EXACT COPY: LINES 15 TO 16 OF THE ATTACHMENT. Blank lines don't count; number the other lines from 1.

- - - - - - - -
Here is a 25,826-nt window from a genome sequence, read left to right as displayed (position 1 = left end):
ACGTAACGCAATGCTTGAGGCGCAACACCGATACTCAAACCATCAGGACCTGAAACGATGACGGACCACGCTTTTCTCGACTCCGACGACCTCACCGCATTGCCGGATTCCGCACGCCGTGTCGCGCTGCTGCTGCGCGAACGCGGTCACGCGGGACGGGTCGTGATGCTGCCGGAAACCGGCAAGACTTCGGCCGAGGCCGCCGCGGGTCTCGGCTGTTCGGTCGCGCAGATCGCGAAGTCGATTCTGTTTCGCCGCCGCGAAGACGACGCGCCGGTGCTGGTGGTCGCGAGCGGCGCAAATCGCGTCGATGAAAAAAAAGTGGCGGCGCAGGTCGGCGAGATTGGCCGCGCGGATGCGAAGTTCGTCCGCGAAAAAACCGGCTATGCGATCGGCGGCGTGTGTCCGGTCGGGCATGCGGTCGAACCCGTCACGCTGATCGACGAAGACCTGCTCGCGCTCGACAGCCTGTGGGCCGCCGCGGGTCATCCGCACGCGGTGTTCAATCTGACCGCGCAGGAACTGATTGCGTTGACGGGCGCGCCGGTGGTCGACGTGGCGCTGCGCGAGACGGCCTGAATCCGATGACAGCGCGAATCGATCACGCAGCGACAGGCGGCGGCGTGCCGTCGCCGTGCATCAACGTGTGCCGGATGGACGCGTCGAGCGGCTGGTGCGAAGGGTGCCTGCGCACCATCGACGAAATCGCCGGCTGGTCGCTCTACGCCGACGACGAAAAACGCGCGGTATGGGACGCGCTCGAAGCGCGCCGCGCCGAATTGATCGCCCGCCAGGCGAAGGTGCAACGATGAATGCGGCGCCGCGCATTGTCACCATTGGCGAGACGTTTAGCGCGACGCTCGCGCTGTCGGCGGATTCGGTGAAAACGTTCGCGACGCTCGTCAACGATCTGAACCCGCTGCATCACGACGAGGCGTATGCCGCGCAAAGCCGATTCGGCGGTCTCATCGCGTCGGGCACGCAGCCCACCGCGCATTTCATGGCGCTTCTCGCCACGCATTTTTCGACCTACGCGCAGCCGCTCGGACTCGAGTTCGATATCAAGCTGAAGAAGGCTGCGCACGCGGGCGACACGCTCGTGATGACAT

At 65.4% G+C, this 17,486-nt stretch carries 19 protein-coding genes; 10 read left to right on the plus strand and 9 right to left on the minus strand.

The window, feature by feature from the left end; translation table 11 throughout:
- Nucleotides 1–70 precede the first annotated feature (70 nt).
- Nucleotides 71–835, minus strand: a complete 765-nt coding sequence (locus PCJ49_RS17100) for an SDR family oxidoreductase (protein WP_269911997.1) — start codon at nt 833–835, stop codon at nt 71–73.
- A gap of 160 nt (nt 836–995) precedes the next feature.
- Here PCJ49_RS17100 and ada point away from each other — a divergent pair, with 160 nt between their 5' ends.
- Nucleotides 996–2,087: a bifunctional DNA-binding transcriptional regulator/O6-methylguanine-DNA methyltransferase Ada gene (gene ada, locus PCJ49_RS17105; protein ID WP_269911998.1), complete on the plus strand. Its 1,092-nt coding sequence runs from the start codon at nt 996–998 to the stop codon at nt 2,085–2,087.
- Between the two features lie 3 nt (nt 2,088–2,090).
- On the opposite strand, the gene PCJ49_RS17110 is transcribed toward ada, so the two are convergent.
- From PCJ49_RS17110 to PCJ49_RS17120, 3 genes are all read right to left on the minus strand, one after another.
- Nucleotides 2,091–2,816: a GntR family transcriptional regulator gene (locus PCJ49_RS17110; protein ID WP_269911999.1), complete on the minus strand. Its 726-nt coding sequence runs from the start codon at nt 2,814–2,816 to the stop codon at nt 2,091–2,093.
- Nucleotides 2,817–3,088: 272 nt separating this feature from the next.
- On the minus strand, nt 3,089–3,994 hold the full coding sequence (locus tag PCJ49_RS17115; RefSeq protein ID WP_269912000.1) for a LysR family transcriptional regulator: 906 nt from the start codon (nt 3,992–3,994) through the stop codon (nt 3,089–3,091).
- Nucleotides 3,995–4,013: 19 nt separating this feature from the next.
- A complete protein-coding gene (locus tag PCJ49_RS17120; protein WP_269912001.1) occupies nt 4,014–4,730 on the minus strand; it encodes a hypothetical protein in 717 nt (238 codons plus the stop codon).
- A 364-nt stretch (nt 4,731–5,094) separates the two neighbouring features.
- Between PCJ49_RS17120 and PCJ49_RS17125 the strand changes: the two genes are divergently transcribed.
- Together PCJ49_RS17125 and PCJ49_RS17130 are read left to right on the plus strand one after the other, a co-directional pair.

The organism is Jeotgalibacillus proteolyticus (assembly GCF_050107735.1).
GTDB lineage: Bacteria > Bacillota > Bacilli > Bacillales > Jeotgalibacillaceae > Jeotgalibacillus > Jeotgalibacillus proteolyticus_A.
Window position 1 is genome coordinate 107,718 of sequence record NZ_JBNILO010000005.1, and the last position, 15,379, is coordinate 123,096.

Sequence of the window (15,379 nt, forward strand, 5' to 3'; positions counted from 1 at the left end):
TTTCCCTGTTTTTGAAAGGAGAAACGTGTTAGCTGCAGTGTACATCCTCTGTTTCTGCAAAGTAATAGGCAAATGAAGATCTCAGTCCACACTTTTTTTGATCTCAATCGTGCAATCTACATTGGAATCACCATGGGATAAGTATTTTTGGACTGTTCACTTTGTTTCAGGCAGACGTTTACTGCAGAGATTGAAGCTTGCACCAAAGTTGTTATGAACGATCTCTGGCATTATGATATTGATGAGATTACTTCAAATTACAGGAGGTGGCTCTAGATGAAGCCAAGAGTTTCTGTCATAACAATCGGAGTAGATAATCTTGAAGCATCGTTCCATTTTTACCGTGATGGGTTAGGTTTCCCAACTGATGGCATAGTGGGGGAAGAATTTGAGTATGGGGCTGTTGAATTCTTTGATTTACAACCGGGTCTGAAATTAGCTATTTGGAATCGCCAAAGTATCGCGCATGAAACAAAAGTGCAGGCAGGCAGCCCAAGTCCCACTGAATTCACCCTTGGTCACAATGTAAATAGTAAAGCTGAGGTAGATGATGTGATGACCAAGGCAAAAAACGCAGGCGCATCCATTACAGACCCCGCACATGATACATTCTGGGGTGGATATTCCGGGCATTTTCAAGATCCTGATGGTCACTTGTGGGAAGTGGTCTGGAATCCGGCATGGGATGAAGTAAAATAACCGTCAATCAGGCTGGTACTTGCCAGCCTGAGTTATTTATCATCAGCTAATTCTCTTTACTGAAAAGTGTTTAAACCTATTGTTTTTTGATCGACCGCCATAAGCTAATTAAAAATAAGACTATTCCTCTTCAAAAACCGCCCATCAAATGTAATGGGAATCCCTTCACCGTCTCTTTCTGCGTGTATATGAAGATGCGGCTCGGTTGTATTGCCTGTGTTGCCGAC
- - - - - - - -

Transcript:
- On the minus strand, nt 3,089–3,994 hold the full coding sequence (locus tag PCJ49_RS17115; RefSeq protein ID WP_269912000.1) for a LysR family transcriptional regulator: 906 nt from the start codon (nt 3,992–3,994) through the stop codon (nt 3,089–3,091).
- Nucleotides 3,995–4,013: 19 nt separating this feature from the next.